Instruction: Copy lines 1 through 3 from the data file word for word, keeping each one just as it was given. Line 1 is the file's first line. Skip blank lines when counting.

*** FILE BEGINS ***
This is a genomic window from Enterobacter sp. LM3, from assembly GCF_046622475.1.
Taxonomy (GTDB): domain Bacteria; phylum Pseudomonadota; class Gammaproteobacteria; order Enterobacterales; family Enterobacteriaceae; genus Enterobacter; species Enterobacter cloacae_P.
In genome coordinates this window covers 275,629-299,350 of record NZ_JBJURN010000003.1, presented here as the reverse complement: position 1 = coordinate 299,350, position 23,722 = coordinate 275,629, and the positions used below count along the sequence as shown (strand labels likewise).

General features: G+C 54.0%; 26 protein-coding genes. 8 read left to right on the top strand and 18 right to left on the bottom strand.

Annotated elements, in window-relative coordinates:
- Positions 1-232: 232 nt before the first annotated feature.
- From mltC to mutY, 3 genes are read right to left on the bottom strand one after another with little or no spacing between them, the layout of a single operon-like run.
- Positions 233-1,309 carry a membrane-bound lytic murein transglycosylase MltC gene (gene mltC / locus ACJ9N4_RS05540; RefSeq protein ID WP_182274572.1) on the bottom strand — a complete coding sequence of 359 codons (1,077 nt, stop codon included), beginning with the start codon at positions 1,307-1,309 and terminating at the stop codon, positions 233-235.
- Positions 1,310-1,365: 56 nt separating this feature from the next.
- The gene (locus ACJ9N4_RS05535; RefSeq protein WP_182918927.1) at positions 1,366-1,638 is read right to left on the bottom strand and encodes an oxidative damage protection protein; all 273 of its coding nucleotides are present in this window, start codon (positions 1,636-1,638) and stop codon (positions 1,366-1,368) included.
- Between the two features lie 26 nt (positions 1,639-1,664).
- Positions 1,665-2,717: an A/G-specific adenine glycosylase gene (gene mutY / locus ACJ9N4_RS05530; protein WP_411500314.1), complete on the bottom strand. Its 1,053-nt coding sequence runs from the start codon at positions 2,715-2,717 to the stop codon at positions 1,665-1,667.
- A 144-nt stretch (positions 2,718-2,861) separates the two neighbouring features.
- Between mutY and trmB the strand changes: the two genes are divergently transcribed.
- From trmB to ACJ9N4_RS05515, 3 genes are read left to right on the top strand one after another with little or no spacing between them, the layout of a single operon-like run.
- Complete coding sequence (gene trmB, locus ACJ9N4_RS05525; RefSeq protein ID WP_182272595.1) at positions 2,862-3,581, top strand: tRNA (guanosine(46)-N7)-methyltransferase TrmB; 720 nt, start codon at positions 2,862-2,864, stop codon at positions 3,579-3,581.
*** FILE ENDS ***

This is a genomic window from Enterobacter sp. LM3, from assembly GCF_046622475.1.
Taxonomy (GTDB): domain Bacteria; phylum Pseudomonadota; class Gammaproteobacteria; order Enterobacterales; family Enterobacteriaceae; genus Enterobacter; species Enterobacter cloacae_P.
In genome coordinates this window covers 275,629-299,350 of record NZ_JBJURN010000003.1, presented here as the reverse complement: position 1 = coordinate 299,350, position 23,722 = coordinate 275,629, and the positions used below count along the sequence as shown (strand labels likewise).